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Non-Compete Clauses Thrown Out In California

kdawson posted more than 6 years ago | from the what-thou-wilt dept.

The Courts 375

drfuchs writes "If you signed an employment agreement in California, any non-compete clause in it is null & (void*), says the state Supreme Court of California (ruling PDF). Better still, the San Francisco Chronicle opines that the US Federal courts are likely to fall in line with the decision in the way they interpret California law. (Most other states still have non-compete laws on the books and it's not clear this ruling will affect them.) Turns out it wasn't a high-tech case at all, but a CPA who had worked for the accounting firm Arthur Anderson (now disgraced due to their complicity in the Enron case)."

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Disgraced Arthur Anderson (5, Insightful)

Anonymous Coward | more than 6 years ago | (#24526323)

Arthur Anderson (now disgraced due to their complicity in the Enron case).

Complicity? How soon we forget! Arthur Anderson is disgraced because when informed of a federal investigation into their complicity with Enron, they immediately shredded all the relevant documents. People only avoided going to jail by claiming they thought shredding documents before a federal investigation was legal. For some reason ignorance of the law is an acceptable accuse for white-collar crimes. Arthur Anderson should have had its corporate charter revoked and those involve should be sitting in jail. It was a travesty of justice that they got away with only a disgracing.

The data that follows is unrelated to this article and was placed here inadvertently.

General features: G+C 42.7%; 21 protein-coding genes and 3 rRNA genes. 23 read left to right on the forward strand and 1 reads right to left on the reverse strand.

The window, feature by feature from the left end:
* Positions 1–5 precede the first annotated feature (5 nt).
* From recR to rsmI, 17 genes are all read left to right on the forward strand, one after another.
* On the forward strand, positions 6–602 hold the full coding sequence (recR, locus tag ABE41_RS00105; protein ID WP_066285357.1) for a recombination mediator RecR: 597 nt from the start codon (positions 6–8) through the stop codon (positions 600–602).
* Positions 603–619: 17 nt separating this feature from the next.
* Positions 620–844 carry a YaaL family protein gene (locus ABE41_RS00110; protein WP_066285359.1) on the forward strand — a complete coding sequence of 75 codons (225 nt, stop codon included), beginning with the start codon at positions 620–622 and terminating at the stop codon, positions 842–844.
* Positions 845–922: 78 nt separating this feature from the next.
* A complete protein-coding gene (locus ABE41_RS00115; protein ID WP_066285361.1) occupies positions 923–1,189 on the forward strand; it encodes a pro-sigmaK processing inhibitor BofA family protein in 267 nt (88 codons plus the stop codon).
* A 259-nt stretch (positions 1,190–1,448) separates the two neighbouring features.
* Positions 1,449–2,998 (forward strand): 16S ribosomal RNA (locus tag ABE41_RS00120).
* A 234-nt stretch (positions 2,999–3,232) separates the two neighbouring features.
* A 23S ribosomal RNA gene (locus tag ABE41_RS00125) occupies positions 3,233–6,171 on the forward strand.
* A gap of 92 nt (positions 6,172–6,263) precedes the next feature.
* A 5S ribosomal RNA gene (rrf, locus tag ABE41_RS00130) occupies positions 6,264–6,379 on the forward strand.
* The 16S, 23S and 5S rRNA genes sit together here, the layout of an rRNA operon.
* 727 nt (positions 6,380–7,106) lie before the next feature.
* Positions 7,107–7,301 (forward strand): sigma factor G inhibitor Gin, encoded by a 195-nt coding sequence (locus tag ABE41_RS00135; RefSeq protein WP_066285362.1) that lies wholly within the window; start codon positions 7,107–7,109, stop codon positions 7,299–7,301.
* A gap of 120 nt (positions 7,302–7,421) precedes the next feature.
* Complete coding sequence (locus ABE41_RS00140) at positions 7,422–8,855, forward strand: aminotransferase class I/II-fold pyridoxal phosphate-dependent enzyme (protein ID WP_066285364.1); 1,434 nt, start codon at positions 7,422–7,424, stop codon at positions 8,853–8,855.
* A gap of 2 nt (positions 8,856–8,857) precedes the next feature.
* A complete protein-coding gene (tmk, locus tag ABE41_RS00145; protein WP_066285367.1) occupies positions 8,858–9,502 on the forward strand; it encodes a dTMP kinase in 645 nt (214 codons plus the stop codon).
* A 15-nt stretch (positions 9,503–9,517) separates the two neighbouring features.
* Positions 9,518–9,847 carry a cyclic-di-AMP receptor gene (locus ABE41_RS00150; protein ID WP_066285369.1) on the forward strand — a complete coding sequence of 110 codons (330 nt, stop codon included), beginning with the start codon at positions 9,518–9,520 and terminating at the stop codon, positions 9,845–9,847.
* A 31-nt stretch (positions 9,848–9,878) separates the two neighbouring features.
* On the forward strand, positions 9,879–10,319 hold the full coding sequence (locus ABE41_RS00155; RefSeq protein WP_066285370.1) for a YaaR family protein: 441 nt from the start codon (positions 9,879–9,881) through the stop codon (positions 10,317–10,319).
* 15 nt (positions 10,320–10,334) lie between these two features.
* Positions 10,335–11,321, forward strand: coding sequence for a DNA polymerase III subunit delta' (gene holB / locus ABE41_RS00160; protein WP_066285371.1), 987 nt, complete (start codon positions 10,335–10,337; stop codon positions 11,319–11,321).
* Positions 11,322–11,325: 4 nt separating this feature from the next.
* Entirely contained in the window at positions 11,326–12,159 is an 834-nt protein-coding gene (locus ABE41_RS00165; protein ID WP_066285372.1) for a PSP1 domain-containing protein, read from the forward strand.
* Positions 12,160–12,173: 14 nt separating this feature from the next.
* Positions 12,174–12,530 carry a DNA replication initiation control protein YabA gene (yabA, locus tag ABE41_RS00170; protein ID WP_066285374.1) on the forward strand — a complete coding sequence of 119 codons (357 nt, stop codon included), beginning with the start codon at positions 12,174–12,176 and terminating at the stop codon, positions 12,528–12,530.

Re:Disgraced Arthur Anderson (4, Insightful)

the4thdimension (1151939) | more than 6 years ago | (#24526455)

I don't know how one can assume that, when the man shows up, the best idea is to shred every piece of evidence but something tells me its in fact the exact opposite. Sure you may not go to jail for whatever it is they are after you for, but instead go down for tampering or destroying evidence. I can't decide which is better but something tells me you can avoid both by, ya know, taking up good business practices.

Re:Disgraced Arthur Anderson (4, Insightful)

ISoldat53 (977164) | more than 6 years ago | (#24526547)

It seems that having Arther Anderson on your resume would be the disqualifying point.

Re:Disgraced Arthur Anderson (5, Insightful)

corporal_clegg (547755) | more than 6 years ago | (#24526953)

It seems that having Arther Anderson on your resume would be the disqualifying point.

This makes little sense. Using your logic, working for a failed software firm should disqualify one for further software employment. I would wager that a fair number of the rank and file had no idea what was going on at Enron, even if they were assigned to the case, and do not to deserve to be labeled negatively just because of bad decisions higher in the company.

Re:Disgraced Arthur Anderson (4, Funny)

thermian (1267986) | more than 6 years ago | (#24527071)

Using your logic, working for a failed software firm should disqualify one for further software employment.

If you worked on Daikatana, then I would say this should apply, yes.

Re:Disgraced Arthur Anderson (2, Funny)

hedwards (940851) | more than 6 years ago | (#24527275)

What about if you work on DNF? Does that count as a failure because it's been like 10 years and no release, or does failure wait until it's formally not released?

I bet... (-1, Flamebait)

Anonymous Coward | more than 6 years ago | (#24526643)

If some ISP was doing the equivalent of shredding documents/logs re some federal case on piracy, the Slashdot hive mind would be cheering.

Not saying AA isn't scum, but the Slashdot hypocrisy is even scummier.

Re:I bet... (5, Insightful)

Anonymous Coward | more than 6 years ago | (#24526769)